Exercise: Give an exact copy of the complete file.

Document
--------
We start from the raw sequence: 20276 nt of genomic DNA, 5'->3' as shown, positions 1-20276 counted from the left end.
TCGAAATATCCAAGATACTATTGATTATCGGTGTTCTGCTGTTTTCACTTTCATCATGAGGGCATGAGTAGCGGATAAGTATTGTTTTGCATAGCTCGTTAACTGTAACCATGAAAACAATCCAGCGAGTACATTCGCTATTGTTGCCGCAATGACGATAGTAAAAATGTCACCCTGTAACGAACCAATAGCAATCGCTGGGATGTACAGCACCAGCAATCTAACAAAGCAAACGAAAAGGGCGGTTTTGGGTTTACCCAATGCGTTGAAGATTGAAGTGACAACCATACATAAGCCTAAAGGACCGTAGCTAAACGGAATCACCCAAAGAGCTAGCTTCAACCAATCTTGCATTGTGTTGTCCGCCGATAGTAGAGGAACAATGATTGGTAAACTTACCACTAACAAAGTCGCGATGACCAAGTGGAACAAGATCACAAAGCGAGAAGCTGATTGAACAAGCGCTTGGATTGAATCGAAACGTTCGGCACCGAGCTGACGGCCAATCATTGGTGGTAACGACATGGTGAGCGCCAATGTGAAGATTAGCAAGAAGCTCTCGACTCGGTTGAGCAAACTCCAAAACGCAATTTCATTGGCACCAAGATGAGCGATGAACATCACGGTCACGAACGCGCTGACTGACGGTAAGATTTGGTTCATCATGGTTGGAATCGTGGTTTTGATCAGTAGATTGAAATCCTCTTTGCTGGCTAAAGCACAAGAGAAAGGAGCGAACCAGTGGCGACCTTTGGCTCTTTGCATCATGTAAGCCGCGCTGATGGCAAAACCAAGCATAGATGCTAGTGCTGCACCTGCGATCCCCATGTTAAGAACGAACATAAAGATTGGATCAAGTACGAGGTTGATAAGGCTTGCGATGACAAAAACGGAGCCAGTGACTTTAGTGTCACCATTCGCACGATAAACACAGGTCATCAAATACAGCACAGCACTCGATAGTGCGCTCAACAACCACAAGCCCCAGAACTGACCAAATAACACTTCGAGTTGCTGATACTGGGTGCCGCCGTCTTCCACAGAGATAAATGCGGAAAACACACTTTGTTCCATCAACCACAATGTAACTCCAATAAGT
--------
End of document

We start from the raw sequence: 20276 nt of genomic DNA, 5'->3' as shown, positions 1-20276 counted from the left end.
TCGAAATATCCAAGATACTATTGATTATCGGTGTTCTGCTGTTTTCACTTTCATCATGAGGGCATGAGTAGCGGATAAGTATTGTTTTGCATAGCTCGTTAACTGTAACCATGAAAACAATCCAGCGAGTACATTCGCTATTGTTGCCGCAATGACGATAGTAAAAATGTCACCCTGTAACGAACCAATAGCAATCGCTGGGATGTACAGCACCAGCAATCTAACAAAGCAAACGAAAAGGGCGGTTTTGGGTTTACCCAATGCGTTGAAGATTGAAGTGACAACCATACATAAGCCTAAAGGACCGTAGCTAAACGGAATCACCCAAAGAGCTAGCTTCAACCAATCTTGCATTGTGTTGTCCGCCGATAGTAGAGGAACAATGATTGGTAAACTTACCACTAACAAAGTCGCGATGACCAAGTGGAACAAGATCACAAAGCGAGAAGCTGATTGAACAAGCGCTTGGATTGAATCGAAACGTTCGGCACCGAGCTGACGGCCAATCATTGGTGGTAACGACATGGTGAGCGCCAATGTGAAGATTAGCAAGAAGCTCTCGACTCGGTTGAGCAAACTCCAAAACGCAATTTCATTGGCACCAAGATGAGCGATGAACATCACGGTCACGAACGCGCTGACTGACGGTAAGATTTGGTTCATCATGGTTGGAATCGTGGTTTTGATCAGTAGATTGAAATCCTCTTTGCTGGCTAAAGCACAAGAGAAAGGAGCGAACCAGTGGCGACCTTTGGCTCTTTGCATCATGTAAGCCGCGCTGATGGCAAAACCAAGCATAGATGCTAGTGCTGCACCTGCGATCCCCATGTTAAGAACGAACATAAAGATTGGATCAAGTACGAGGTTGATAAGGCTTGCGATGACAAAAACGGAGCCAGTGACTTTAGTGTCACCATTCGCACGATAAACACAGGTCATCAAATACAGCACAGCACTCGATAGTGCGCTCAACAACCACAAGCCCCAGAACTGACCAAATAACACTTCGAGTTGCTGATACTGGGTGCCGCCGTCTTCCACAGAGATAAATGCGGAAAACACACTTTGTTCCATCAACCACAATGTAACTCCAATAAGT